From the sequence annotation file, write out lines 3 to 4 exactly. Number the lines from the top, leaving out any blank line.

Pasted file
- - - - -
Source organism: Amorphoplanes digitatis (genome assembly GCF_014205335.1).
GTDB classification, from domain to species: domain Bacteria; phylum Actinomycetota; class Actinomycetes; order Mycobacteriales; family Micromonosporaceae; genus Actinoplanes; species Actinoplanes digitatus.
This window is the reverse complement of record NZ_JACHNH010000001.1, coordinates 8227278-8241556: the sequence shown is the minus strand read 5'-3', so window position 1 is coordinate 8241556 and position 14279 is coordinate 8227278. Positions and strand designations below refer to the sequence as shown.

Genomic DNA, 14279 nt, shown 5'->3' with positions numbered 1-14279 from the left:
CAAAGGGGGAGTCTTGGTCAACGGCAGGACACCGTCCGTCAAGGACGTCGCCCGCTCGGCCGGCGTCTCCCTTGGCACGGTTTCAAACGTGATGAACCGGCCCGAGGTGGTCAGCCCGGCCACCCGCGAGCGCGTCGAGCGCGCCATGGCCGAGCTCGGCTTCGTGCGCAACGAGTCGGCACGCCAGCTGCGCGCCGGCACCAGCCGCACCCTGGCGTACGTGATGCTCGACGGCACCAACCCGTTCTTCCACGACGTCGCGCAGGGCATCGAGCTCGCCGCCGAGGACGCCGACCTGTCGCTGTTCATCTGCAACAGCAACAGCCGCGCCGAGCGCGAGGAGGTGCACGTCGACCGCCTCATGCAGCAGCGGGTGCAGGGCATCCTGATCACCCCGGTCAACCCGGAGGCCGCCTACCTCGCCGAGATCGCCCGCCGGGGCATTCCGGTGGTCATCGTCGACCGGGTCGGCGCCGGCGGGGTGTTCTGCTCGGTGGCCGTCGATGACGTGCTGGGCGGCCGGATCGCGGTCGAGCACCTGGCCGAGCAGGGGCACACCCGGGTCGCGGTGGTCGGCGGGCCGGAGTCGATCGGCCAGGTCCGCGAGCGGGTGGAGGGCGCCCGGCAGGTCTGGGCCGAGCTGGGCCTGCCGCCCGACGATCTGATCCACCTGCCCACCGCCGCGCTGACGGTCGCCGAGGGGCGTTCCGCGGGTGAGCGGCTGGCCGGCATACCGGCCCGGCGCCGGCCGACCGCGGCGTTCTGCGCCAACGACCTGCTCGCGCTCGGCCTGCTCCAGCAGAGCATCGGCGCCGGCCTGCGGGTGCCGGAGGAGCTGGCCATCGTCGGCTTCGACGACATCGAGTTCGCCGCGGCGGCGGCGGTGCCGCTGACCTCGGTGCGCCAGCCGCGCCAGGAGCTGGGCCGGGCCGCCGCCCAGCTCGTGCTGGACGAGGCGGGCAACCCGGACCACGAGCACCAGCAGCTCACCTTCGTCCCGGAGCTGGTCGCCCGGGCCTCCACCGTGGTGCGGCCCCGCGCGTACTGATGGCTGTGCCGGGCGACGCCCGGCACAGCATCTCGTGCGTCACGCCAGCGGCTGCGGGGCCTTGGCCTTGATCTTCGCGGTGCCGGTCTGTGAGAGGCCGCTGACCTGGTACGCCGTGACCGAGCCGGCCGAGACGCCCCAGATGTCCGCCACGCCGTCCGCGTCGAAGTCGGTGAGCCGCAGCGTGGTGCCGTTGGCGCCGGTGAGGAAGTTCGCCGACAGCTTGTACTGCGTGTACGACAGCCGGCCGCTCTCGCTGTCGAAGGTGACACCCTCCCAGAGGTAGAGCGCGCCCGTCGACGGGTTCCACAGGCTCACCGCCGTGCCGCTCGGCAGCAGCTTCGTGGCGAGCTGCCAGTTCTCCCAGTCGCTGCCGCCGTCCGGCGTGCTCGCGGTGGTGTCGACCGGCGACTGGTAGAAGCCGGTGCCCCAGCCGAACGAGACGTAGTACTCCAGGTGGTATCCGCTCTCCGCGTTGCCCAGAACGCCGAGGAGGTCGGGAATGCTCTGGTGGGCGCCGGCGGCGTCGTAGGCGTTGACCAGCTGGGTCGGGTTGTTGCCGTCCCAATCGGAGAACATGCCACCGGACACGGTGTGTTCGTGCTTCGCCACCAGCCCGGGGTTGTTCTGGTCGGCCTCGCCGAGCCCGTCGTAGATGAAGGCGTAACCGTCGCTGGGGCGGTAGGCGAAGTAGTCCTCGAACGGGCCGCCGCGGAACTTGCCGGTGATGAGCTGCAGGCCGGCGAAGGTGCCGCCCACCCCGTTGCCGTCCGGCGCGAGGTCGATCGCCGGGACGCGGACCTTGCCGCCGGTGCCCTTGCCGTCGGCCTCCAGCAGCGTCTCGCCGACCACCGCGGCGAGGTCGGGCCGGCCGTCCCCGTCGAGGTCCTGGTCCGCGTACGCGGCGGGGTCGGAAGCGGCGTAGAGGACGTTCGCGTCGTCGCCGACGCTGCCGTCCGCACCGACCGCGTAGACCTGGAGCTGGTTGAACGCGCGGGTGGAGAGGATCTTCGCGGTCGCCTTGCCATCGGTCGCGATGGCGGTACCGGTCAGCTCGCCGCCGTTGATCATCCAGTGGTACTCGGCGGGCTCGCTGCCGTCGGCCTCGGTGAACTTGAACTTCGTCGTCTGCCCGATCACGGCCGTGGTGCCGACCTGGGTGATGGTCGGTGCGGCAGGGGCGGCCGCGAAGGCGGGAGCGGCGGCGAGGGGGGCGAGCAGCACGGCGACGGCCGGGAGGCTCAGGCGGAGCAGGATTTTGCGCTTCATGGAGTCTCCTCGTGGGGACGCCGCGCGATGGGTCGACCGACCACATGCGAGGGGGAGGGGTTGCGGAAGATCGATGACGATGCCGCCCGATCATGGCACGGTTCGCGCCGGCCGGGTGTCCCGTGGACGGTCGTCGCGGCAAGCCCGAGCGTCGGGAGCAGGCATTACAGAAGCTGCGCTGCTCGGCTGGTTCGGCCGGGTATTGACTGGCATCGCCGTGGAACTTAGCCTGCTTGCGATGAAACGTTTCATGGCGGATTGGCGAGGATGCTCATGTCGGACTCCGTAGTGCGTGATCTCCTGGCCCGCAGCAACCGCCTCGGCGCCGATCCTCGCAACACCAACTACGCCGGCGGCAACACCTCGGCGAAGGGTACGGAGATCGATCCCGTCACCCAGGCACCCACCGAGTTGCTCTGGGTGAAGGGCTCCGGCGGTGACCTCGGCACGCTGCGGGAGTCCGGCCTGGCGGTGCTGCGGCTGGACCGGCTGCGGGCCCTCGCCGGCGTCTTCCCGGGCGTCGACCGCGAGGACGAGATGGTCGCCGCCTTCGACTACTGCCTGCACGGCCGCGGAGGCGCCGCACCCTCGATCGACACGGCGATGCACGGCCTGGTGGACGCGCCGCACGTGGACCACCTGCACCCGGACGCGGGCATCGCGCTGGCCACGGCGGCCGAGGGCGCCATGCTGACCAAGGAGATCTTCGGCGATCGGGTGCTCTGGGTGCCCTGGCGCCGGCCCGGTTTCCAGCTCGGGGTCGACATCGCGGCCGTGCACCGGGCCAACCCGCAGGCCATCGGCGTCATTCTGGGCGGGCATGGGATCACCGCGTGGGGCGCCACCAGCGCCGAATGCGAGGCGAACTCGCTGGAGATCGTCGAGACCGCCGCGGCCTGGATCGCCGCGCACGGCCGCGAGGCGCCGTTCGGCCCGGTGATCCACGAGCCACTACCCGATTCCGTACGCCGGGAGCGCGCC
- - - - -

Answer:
This window is the reverse complement of record NZ_JACHNH010000001.1, coordinates 8227278-8241556: the sequence shown is the minus strand read 5'-3', so window position 1 is coordinate 8241556 and position 14279 is coordinate 8227278. Positions and strand designations below refer to the sequence as shown.

Genomic DNA, 14279 nt, shown 5'->3' with positions numbered 1-14279 from the left: